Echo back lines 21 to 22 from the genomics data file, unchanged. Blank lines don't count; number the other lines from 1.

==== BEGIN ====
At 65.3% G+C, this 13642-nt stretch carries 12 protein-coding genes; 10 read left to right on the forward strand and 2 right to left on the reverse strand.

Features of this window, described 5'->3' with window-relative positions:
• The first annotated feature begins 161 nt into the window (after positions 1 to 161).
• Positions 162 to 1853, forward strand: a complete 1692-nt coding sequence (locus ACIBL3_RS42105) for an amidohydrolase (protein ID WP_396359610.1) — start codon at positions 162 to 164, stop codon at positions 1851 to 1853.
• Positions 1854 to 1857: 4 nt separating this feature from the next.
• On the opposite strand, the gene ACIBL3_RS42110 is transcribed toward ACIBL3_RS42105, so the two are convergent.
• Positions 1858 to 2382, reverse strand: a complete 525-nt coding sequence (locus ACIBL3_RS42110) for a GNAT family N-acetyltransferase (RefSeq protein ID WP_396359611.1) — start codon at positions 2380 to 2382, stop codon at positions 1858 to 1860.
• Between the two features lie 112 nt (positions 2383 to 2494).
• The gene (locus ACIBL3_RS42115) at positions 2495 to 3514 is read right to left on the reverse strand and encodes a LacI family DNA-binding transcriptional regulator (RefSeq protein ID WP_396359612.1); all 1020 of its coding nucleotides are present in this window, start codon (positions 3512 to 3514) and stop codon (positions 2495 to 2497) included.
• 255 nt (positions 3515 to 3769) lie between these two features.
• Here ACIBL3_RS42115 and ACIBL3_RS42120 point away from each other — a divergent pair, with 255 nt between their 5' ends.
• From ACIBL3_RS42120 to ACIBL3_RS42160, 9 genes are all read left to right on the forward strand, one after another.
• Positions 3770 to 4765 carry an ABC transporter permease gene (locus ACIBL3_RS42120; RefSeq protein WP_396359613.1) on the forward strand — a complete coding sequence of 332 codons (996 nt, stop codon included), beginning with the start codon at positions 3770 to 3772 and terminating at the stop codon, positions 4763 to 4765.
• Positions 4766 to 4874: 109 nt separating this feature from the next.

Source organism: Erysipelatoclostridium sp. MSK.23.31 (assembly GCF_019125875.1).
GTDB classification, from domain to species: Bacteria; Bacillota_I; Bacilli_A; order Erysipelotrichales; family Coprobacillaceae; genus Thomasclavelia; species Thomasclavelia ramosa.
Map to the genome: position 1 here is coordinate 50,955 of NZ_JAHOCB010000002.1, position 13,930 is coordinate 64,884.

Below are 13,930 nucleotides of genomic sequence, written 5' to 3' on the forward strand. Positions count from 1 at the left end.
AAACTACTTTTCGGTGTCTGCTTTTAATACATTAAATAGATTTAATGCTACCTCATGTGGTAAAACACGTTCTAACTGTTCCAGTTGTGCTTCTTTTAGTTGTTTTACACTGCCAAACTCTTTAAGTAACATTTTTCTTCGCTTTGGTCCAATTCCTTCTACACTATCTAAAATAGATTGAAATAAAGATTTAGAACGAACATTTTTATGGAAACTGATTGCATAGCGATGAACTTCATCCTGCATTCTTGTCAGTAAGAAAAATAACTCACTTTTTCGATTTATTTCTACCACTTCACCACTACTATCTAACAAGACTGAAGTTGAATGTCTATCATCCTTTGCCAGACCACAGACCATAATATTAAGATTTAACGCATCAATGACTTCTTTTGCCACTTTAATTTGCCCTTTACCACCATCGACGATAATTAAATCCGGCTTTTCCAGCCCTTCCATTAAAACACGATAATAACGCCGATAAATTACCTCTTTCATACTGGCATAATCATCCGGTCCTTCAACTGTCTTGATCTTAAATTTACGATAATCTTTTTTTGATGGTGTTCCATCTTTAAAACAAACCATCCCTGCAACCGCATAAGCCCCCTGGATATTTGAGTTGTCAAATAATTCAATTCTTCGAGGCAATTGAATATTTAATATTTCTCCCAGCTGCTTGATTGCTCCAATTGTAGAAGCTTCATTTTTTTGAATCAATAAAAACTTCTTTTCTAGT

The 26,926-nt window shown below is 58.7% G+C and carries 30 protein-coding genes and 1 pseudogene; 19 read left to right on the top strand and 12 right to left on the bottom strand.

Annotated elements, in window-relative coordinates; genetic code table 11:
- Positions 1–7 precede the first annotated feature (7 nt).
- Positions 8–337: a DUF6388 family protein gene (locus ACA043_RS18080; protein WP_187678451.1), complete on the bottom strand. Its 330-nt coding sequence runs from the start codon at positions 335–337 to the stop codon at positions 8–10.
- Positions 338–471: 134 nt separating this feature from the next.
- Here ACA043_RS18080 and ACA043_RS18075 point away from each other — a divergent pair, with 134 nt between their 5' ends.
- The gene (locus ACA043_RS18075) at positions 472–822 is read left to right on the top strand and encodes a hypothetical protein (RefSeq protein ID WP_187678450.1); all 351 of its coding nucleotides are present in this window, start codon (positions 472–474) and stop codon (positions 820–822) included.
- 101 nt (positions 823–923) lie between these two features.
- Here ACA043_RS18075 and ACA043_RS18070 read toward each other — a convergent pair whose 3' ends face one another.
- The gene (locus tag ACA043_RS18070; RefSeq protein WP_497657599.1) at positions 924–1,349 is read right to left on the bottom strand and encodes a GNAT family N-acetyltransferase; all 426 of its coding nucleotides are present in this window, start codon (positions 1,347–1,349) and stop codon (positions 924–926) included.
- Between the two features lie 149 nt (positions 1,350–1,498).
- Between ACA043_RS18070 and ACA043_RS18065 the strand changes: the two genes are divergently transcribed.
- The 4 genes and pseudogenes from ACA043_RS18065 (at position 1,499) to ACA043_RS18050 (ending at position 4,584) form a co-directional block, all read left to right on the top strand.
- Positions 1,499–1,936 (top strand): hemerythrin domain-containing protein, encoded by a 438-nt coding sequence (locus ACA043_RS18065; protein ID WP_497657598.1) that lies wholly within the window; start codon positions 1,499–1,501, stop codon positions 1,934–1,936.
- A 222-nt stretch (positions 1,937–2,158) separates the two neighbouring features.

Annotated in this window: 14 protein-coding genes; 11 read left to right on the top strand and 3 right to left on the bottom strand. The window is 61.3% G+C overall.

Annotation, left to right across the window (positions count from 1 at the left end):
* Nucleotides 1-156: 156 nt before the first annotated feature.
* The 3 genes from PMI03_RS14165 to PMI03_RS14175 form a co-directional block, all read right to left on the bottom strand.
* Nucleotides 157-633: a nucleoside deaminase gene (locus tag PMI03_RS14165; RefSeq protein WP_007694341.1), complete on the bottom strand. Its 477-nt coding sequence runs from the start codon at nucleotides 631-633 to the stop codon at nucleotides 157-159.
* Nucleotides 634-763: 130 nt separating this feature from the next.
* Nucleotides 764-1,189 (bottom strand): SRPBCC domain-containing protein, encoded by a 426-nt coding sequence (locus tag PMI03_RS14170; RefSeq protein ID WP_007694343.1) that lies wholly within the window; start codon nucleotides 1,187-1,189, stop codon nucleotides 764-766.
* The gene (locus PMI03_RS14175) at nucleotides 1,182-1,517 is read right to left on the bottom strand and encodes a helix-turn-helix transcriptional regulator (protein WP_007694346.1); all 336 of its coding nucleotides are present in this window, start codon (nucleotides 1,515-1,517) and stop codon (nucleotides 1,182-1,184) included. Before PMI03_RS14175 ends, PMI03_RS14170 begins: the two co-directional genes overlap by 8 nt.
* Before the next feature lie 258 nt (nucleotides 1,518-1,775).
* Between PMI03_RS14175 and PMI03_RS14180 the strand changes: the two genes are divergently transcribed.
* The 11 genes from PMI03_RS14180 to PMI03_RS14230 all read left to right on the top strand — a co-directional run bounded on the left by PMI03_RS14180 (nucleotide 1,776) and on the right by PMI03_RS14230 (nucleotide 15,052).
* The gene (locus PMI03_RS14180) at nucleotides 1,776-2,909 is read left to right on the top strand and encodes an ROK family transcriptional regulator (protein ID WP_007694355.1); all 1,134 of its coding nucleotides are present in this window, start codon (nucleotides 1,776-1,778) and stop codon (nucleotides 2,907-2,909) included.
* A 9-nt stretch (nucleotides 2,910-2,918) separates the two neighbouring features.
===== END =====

Annotated elements, in window-relative coordinates; genetic code table 11:
- Positions 1–7 precede the first annotated feature (7 nt).